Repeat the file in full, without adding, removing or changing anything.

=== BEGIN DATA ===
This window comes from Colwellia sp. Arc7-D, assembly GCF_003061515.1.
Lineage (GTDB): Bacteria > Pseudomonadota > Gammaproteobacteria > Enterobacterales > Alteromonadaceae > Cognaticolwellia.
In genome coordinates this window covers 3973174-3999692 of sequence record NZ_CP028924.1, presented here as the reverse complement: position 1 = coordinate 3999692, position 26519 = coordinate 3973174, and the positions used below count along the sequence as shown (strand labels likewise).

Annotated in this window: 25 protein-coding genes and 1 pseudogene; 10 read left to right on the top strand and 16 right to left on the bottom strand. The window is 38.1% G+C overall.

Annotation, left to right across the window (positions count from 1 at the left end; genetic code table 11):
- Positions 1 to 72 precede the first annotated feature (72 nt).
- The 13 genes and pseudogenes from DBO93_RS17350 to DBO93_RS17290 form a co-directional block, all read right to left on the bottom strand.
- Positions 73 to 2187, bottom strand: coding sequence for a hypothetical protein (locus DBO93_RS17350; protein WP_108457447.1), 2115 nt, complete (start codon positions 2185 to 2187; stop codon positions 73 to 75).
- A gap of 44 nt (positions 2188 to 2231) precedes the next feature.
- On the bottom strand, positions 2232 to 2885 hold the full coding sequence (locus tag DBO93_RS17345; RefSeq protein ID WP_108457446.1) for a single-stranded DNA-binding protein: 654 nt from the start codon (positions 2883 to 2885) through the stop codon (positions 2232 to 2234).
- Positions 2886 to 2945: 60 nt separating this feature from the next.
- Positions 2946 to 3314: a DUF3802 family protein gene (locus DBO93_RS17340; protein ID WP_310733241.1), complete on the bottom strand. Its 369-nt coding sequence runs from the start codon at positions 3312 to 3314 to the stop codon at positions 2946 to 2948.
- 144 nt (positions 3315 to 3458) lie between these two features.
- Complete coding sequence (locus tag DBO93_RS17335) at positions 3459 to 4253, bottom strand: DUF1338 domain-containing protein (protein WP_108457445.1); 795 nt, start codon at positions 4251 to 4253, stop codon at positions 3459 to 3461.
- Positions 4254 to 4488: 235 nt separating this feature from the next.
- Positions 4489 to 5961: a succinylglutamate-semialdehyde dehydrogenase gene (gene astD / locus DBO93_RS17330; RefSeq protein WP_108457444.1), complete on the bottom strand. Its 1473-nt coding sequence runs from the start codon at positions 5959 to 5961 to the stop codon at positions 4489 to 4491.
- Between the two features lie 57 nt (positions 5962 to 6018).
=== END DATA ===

This window comes from Colwellia sp. Arc7-D, assembly GCF_003061515.1.
Lineage (GTDB): Bacteria > Pseudomonadota > Gammaproteobacteria > Enterobacterales > Alteromonadaceae > Cognaticolwellia.
In genome coordinates this window covers 3973174-3999692 of sequence record NZ_CP028924.1, presented here as the reverse complement: position 1 = coordinate 3999692, position 26519 = coordinate 3973174, and the positions used below count along the sequence as shown (strand labels likewise).

Annotated in this window: 25 protein-coding genes and 1 pseudogene; 10 read left to right on the top strand and 16 right to left on the bottom strand. The window is 38.1% G+C overall.

Annotation, left to right across the window (positions count from 1 at the left end; genetic code table 11):
- Positions 1 to 72 precede the first annotated feature (72 nt).
- The 13 genes and pseudogenes from DBO93_RS17350 to DBO93_RS17290 form a co-directional block, all read right to left on the bottom strand.
- Positions 73 to 2187, bottom strand: coding sequence for a hypothetical protein (locus DBO93_RS17350; protein WP_108457447.1), 2115 nt, complete (start codon positions 2185 to 2187; stop codon positions 73 to 75).
- A gap of 44 nt (positions 2188 to 2231) precedes the next feature.
- On the bottom strand, positions 2232 to 2885 hold the full coding sequence (locus tag DBO93_RS17345; RefSeq protein ID WP_108457446.1) for a single-stranded DNA-binding protein: 654 nt from the start codon (positions 2883 to 2885) through the stop codon (positions 2232 to 2234).
- Positions 2886 to 2945: 60 nt separating this feature from the next.
- Positions 2946 to 3314: a DUF3802 family protein gene (locus DBO93_RS17340; protein ID WP_310733241.1), complete on the bottom strand. Its 369-nt coding sequence runs from the start codon at positions 3312 to 3314 to the stop codon at positions 2946 to 2948.
- 144 nt (positions 3315 to 3458) lie between these two features.
- Complete coding sequence (locus tag DBO93_RS17335) at positions 3459 to 4253, bottom strand: DUF1338 domain-containing protein (protein WP_108457445.1); 795 nt, start codon at positions 4251 to 4253, stop codon at positions 3459 to 3461.
- Positions 4254 to 4488: 235 nt separating this feature from the next.
- Positions 4489 to 5961: a succinylglutamate-semialdehyde dehydrogenase gene (gene astD / locus DBO93_RS17330; RefSeq protein WP_108457444.1), complete on the bottom strand. Its 1473-nt coding sequence runs from the start codon at positions 5959 to 5961 to the stop codon at positions 4489 to 4491.
- Between the two features lie 57 nt (positions 5962 to 6018).